ASIO agent[edit]

In parallel with his academic and public service careers, Dibb worked for the Australian Security Intelligence Organisation (ASIO) to gather counterintelligence on the Soviet Union capabilities in Australia for over 20 years from 1965 to 1984.[6] In 1965, Dibb was recruited by the deputy director-general of the ASIO, Ron Richards, who had run the Petrov defection in 1954. Dibb was charged with developing relationships with Soviet diplomats in Canberra, gathering intelligence about KGB and GRU capabilities in Australia, and investigating Soviet views on the Australian-United States alliance and the Joint Defence Facility at Pine Gap. Dibb also sounded out the potential of Soviet agents to defect to the West or to work as informants to the Australian Intelligence Community.[12]

Confidential documents show that in 1977, the Central Intelligence Agency believed Dibb was a more valuable informant for the CIA on the Soviets in Canberra than was ASIO itself. However, ASIO grew suspicious of Dibb because of his White Russian wife and closeness with his contacts in the Soviet Embassy, including the Canberra KGB Station Chief Lev Koshlyakov who had taken Dibb and Dibb's wife dancing in Moscow in 1984. An ASIO briefing note marked "secret" written in October 1984 by ASIO Director-General Harvey Barnett about Dibb and released under FOI confirms that ASIO investigated Dibb on security grounds. Nonetheless Dibb was cleared and exonerated and he continued his intelligence career in the Department of Defence.[6]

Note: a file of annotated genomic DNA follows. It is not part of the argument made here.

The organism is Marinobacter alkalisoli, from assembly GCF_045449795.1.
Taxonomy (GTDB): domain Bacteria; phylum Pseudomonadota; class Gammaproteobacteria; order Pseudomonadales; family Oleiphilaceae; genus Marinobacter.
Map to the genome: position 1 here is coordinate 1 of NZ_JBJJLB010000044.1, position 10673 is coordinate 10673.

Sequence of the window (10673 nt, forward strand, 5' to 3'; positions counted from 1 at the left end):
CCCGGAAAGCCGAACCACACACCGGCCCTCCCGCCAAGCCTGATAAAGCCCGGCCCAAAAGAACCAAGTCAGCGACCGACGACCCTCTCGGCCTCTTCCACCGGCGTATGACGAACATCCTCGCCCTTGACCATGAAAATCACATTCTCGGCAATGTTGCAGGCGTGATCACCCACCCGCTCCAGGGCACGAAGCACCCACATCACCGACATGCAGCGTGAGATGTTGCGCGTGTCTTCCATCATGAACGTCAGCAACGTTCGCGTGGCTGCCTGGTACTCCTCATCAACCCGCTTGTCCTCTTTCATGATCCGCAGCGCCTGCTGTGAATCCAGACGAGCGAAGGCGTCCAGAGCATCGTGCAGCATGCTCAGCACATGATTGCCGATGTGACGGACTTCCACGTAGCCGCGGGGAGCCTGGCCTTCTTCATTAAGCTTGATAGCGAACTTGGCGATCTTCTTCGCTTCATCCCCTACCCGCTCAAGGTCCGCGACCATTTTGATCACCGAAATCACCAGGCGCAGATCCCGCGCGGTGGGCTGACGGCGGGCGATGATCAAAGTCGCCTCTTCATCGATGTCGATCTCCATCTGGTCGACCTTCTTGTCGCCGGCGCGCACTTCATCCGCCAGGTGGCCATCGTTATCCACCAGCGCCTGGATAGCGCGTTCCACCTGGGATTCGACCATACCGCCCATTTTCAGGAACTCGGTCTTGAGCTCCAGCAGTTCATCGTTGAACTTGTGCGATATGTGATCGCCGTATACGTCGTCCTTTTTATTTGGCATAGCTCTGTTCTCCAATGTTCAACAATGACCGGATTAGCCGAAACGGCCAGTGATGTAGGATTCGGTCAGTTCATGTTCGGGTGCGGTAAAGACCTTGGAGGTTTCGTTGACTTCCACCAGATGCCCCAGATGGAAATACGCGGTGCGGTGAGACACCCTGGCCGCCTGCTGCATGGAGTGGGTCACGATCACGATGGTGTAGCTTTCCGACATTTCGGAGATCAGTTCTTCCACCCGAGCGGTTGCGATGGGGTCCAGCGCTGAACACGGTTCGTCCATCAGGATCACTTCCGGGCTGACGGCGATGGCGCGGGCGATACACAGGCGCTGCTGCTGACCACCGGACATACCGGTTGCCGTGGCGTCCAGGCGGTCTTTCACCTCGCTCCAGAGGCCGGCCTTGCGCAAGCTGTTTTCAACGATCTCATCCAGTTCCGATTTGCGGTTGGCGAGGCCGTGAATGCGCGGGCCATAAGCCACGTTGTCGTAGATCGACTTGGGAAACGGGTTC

Dibb Report[edit]

From 1985 to 1986, Dibb was a ministerial consultant to Defence Minister Kim Beazley, a member of the Hawke Government. During this time, he formulated a review of Australia’s defence capabilities known as the Dibb Report. According to journalist Geoffrey Barker, it was "his most important public and personal contribution to defence policy."[4][5][21]

Academic career[edit]

In 1981, Dibb briefly left the Australian Public Service to work as a senior research fellow in the Department of International Relations at the Australian National University and then became an administrator of the Strategic and Defence Studies Centre in 1984 until joining the Minister for Defence as a ministerial consultant in 1985.[22]

In 1991, Dibb retired from the Australian Public Service and became the director of the Strategic and Defence Studies Centre, part of the Australian National University until 2003–where he is currently the emeritus professor. During the Government of Prime Minister John Howard, Dibb was a member of the Foreign Minister's Foreign Policy Advisory Council.[23]